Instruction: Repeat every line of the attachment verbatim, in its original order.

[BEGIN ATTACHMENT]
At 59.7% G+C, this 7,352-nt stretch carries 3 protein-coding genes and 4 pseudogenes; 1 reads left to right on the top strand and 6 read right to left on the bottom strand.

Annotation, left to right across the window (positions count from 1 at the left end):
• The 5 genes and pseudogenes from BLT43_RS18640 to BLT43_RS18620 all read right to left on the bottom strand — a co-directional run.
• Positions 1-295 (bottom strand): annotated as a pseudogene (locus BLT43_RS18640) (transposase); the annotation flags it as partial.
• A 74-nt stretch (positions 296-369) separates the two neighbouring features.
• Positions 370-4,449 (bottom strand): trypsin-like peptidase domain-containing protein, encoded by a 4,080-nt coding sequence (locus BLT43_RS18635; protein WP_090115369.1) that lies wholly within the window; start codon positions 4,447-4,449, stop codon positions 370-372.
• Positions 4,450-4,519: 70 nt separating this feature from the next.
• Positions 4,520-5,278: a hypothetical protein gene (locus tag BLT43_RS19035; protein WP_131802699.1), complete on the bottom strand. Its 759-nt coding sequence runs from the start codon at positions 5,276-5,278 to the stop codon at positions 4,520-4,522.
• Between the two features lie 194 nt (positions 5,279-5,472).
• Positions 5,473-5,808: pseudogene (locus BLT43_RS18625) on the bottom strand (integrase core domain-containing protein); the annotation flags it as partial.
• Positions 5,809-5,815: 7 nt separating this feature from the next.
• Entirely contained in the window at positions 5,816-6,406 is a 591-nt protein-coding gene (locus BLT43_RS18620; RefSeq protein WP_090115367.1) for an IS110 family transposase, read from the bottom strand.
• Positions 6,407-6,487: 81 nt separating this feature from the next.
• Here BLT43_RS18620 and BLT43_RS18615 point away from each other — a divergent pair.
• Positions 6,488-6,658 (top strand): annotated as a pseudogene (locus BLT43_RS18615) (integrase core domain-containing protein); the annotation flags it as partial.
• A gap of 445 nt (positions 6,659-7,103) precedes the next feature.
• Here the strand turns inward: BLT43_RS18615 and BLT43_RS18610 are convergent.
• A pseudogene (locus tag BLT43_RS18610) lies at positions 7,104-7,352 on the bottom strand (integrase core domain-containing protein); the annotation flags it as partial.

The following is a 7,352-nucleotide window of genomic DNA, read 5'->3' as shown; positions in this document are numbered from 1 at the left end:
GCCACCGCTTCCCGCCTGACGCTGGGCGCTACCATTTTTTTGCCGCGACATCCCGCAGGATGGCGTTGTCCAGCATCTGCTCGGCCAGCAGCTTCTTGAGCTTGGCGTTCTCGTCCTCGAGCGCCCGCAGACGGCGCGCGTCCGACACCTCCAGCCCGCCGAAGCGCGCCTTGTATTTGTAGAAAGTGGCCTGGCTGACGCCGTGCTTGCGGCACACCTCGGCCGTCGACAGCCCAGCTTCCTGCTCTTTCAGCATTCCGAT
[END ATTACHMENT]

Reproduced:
At 59.7% G+C, this 7,352-nt stretch carries 3 protein-coding genes and 4 pseudogenes; 1 reads left to right on the top strand and 6 read right to left on the bottom strand.

Annotation, left to right across the window (positions count from 1 at the left end):
• The 5 genes and pseudogenes from BLT43_RS18640 to BLT43_RS18620 all read right to left on the bottom strand — a co-directional run.
• Positions 1-295 (bottom strand): annotated as a pseudogene (locus BLT43_RS18640) (transposase); the annotation flags it as partial.
• A 74-nt stretch (positions 296-369) separates the two neighbouring features.
• Positions 370-4,449 (bottom strand): trypsin-like peptidase domain-containing protein, encoded by a 4,080-nt coding sequence (locus BLT43_RS18635; protein WP_090115369.1) that lies wholly within the window; start codon positions 4,447-4,449, stop codon positions 370-372.
• Positions 4,450-4,519: 70 nt separating this feature from the next.
• Positions 4,520-5,278: a hypothetical protein gene (locus tag BLT43_RS19035; protein WP_131802699.1), complete on the bottom strand. Its 759-nt coding sequence runs from the start codon at positions 5,276-5,278 to the stop codon at positions 4,520-4,522.
• Between the two features lie 194 nt (positions 5,279-5,472).
• Positions 5,473-5,808: pseudogene (locus BLT43_RS18625) on the bottom strand (integrase core domain-containing protein); the annotation flags it as partial.
• Positions 5,809-5,815: 7 nt separating this feature from the next.
• Entirely contained in the window at positions 5,816-6,406 is a 591-nt protein-coding gene (locus BLT43_RS18620; RefSeq protein WP_090115367.1) for an IS110 family transposase, read from the bottom strand.
• Positions 6,407-6,487: 81 nt separating this feature from the next.
• Here BLT43_RS18620 and BLT43_RS18615 point away from each other — a divergent pair.
• Positions 6,488-6,658 (top strand): annotated as a pseudogene (locus BLT43_RS18615) (integrase core domain-containing protein); the annotation flags it as partial.
• A gap of 445 nt (positions 6,659-7,103) precedes the next feature.
• Here the strand turns inward: BLT43_RS18615 and BLT43_RS18610 are convergent.
• A pseudogene (locus tag BLT43_RS18610) lies at positions 7,104-7,352 on the bottom strand (integrase core domain-containing protein); the annotation flags it as partial.

The following is a 7,352-nucleotide window of genomic DNA, read 5'->3' as shown; positions in this document are numbered from 1 at the left end:
GCCACCGCTTCCCGCCTGACGCTGGGCGCTACCATTTTTTTGCCGCGACATCCCGCAGGATGGCGTTGTCCAGCATCTGCTCGGCCAGCAGCTTCTTGAGCTTGGCGTTCTCGTCCTCGAGCGCCCGCAGACGGCGCGCGTCCGACACCTCCAGCCCGCCGAAGCGCGCCTTGTATTTGTAGAAAGTGGCCTGGCTGACGCCGTGCTTGCGGCACACCTCGGCCGTCGACAGCCCAGCTTCCTGCTCTTTCAGCATTCCGAT